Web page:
A GI on leave during World War II could have stayed at the Hayward Hotel in Downtown Los Angeles and descended the marble stairs into the hotel's basement club, the Rhythm Room, for a stiff drink and a bit of jazz. The club's motto was "Just for Fun."
The club, which was founded in the 1920s, was one of the attractions of the hotel at the corner of Sixth and Spring streets in the city's financial district. It was one of the city's first high-rise buildings when it went up in 1905, and architects John and Donald Parkinson (City Hall and Union Station) gave it its current form in 1925.
As fortunes changed, the hotel fell into squalor, and the hotel and Rhythm Room were boarded up in 1972. But the club may soon return, Los Angeles Magazine reported:
Owners Cindy La and Vincent Vongkavivathanakul plan to keep its legacy as a jazz and blues nightclub while infusing it with a restaurant, coffee counter, and plenty of games.
The original Rhythm Room was designed by Charles F. Whittlesey for Harris C. Fryman in 1906, La told Curbed. “When we found out about it, we knew there couldn’t be a more fitting name and re-branded it into Rhythm Room LA,” she said (presumably so as not to be confused with the Rhythm Room club in Phoenix).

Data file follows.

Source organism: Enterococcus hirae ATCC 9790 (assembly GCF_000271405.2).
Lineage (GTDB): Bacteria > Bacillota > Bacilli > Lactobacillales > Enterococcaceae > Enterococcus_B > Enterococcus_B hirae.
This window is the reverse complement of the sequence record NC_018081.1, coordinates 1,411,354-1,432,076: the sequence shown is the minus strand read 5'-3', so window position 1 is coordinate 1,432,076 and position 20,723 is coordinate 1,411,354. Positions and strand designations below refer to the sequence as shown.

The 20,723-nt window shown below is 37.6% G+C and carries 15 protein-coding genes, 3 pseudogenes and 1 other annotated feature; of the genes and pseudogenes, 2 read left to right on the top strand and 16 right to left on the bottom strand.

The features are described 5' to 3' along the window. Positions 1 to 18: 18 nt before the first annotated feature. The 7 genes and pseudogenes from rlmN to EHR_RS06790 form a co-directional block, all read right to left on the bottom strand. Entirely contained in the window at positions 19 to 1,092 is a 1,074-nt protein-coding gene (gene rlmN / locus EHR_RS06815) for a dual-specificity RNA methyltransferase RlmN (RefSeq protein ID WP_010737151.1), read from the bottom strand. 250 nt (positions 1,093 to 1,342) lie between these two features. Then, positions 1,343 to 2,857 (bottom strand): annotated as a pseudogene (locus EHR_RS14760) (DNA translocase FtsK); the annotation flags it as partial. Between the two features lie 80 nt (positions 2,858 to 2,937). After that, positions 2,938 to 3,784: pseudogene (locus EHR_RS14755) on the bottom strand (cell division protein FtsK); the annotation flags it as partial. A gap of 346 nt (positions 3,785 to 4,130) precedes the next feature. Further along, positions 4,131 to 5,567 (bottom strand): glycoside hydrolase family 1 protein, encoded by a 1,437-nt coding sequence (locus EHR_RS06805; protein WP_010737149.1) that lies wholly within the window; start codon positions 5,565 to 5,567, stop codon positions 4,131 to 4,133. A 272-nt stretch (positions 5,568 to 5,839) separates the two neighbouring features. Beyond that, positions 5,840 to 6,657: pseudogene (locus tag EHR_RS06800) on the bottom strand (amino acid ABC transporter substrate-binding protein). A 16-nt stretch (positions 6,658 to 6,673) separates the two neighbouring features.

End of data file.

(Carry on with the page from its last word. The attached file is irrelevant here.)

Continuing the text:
By the middle of the last century, the Rhythm Room was a popular venue, hosting shows by such artists as Central Avenue boogie-woogie and swing singer and pianist Betty Hall Jones, who performed in the spring and summer of 1945.
By the 1970s, the party was over. Here's how the Los Angeles Times described the building in 1995:
The Hayward's sad state is a far cry from its original billing, circa 1905, as a fireproof, elegant hotel where "special attention is given to ladies traveling alone." Today's Hayward, a labyrinth of hallways, staircases and elevators, is infested with cockroaches and rodents; the smell of dead rats lingers in the air. The carpeting in today's Hayward is pock-marked with cigarette burns from tenants who prefer the carpet to ashtrays. Today's Hayward is a place where a decomposed body was recently found only because somebody noticed a trail of maggots under the doorway.
Since then, and for the last 15 years, developer Izek Shomof has been fixing up the hotel, LA Magazine reported.
In the Rhythm Room, the new owners will preserve some of the club's 1920s details, including that marble staircase, Art Nouveau columns and original tile. They'll even resurrect an old dance floor. They're chronicling the effort on Instagram.
“I think we were both very lucky to have met some great contacts and had a vision for a concept that we felt would be complementary to the already thriving DTLA bar and restaurant community,” La said about the new Rhythm Room. “We felt it was the right time because it was the perfect canvas for our vision.”
The new Rhythm Room is expected to open in June.
- A Long-Forgotten Nightclub from the ’40s Is Coming Back to Life [Los Angeles Magazine]
- Rhythm Room [Official website]
- Gussying Up Downtown's Hayward Hotel [Curbed LA]